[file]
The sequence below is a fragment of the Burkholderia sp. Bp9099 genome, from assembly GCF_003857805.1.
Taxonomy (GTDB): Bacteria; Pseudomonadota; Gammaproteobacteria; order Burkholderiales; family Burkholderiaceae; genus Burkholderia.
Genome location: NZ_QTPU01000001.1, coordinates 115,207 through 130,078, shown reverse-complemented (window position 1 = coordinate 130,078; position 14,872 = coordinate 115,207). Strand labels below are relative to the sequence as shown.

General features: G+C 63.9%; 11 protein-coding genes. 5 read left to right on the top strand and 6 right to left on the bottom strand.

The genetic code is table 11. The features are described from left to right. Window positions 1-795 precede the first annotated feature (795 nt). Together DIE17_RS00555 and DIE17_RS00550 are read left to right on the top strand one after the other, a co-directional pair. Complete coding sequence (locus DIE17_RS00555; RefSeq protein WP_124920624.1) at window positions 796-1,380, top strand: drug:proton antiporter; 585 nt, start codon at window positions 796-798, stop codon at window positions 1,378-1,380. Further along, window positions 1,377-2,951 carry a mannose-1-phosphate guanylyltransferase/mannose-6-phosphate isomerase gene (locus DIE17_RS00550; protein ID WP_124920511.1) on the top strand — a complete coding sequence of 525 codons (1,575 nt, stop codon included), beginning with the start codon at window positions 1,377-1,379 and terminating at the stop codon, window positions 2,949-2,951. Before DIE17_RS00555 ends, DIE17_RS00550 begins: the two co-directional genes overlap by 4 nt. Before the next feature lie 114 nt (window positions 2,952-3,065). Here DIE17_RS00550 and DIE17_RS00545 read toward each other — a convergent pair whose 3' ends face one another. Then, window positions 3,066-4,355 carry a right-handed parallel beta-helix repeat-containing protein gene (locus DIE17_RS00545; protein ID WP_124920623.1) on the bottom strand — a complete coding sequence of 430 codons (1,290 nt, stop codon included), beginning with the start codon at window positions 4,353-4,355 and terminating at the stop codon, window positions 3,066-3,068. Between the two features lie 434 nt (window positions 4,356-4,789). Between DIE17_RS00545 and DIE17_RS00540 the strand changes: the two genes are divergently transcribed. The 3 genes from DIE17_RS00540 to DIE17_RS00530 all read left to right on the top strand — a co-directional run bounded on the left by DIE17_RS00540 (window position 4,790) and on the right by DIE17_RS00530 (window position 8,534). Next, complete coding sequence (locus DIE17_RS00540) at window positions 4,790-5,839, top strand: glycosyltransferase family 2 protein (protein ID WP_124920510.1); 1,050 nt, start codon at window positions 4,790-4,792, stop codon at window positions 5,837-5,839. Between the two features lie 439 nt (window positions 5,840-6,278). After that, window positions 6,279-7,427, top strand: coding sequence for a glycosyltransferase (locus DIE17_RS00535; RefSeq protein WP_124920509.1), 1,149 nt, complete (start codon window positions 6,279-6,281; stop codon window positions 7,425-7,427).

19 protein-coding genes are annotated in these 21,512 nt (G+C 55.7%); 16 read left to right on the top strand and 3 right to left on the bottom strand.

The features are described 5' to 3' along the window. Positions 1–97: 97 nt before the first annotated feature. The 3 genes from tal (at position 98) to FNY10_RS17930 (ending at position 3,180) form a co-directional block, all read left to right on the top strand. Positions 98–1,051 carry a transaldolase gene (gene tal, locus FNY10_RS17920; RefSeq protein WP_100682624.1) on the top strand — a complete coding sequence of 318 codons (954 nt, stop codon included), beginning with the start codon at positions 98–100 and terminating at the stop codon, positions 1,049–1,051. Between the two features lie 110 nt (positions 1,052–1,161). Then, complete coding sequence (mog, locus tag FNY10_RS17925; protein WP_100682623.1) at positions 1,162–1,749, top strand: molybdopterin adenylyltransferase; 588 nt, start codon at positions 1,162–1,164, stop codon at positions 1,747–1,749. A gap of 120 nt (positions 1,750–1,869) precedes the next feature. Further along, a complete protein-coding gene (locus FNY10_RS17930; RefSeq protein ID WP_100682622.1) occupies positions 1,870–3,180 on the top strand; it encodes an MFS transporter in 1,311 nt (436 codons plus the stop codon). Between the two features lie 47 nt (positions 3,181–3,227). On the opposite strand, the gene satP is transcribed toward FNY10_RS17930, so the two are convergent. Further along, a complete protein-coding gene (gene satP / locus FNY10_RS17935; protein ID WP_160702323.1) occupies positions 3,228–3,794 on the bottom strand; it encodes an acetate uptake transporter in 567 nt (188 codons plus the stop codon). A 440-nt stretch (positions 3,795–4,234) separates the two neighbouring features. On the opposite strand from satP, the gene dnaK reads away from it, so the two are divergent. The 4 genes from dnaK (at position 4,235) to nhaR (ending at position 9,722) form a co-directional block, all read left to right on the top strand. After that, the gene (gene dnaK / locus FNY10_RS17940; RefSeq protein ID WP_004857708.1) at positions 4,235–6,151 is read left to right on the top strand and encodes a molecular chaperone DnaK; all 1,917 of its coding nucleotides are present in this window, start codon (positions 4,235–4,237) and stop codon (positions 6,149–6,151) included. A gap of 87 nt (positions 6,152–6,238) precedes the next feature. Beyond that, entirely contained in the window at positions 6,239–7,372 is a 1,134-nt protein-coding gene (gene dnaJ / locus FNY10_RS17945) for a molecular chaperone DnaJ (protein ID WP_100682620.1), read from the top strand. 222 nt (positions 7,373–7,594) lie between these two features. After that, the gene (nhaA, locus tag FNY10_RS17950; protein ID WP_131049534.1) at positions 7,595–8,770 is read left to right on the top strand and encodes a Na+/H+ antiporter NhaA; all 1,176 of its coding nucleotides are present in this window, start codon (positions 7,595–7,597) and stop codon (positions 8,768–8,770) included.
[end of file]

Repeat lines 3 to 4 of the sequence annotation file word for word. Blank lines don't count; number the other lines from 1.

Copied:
Genome location: NZ_QTPU01000001.1, coordinates 115,207 through 130,078, shown reverse-complemented (window position 1 = coordinate 130,078; position 14,872 = coordinate 115,207). Strand labels below are relative to the sequence as shown.

General features: G+C 63.9%; 11 protein-coding genes. 5 read left to right on the top strand and 6 right to left on the bottom strand.